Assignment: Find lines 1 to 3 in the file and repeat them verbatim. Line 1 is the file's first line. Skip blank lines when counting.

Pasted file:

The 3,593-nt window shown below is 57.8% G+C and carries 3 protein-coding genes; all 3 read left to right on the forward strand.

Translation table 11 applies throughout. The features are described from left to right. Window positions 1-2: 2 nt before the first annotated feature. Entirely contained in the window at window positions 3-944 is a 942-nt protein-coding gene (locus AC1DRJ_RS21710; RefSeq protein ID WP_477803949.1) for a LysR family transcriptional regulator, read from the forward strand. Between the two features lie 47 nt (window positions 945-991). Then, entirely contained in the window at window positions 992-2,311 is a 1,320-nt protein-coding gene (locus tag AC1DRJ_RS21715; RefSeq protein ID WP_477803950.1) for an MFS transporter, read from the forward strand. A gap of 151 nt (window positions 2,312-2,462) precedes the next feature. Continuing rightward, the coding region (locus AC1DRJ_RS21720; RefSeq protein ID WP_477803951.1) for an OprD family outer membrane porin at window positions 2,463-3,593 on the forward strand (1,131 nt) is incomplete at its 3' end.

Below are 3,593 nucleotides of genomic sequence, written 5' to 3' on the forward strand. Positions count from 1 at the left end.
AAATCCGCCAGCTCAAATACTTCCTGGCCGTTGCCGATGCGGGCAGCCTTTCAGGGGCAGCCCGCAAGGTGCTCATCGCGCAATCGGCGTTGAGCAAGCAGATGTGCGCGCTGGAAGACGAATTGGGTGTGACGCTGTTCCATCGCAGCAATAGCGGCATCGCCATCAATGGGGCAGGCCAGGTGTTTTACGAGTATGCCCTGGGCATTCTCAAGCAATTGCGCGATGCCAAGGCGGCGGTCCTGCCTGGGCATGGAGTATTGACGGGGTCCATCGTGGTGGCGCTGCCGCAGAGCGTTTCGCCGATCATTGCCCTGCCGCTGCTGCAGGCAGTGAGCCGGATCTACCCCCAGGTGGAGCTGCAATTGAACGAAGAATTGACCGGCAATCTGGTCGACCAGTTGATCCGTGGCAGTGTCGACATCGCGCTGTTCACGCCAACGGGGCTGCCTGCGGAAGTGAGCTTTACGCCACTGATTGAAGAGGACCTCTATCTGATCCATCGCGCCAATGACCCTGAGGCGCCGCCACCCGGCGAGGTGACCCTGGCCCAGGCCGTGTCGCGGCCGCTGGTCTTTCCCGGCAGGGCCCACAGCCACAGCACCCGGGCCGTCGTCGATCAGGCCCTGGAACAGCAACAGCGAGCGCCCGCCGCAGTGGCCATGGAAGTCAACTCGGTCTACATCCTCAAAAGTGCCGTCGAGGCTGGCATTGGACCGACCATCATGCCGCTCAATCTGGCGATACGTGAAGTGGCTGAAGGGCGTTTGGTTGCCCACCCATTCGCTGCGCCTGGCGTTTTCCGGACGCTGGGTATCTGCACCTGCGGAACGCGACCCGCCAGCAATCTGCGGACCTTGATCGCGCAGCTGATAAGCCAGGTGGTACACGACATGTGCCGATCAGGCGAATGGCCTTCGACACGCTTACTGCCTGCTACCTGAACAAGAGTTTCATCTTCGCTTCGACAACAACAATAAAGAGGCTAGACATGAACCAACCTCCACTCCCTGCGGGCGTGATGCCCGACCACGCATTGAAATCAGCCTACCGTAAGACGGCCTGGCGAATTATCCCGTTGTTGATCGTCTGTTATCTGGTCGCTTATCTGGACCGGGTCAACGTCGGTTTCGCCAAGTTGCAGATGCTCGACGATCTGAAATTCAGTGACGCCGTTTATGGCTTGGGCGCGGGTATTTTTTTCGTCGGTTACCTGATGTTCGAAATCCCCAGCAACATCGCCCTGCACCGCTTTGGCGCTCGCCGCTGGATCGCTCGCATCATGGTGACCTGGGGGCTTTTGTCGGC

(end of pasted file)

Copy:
The 3,593-nt window shown below is 57.8% G+C and carries 3 protein-coding genes; all 3 read left to right on the forward strand.

Translation table 11 applies throughout. The features are described from left to right. Window positions 1-2: 2 nt before the first annotated feature. Entirely contained in the window at window positions 3-944 is a 942-nt protein-coding gene (locus AC1DRJ_RS21710; RefSeq protein ID WP_477803949.1) for a LysR family transcriptional regulator, read from the forward strand. Between the two features lie 47 nt (window positions 945-991). Then, entirely contained in the window at window positions 992-2,311 is a 1,320-nt protein-coding gene (locus tag AC1DRJ_RS21715; RefSeq protein ID WP_477803950.1) for an MFS transporter, read from the forward strand. A gap of 151 nt (window positions 2,312-2,462) precedes the next feature. Continuing rightward, the coding region (locus AC1DRJ_RS21720; RefSeq protein ID WP_477803951.1) for an OprD family outer membrane porin at window positions 2,463-3,593 on the forward strand (1,131 nt) is incomplete at its 3' end.

Below are 3,593 nucleotides of genomic sequence, written 5' to 3' on the forward strand. Positions count from 1 at the left end.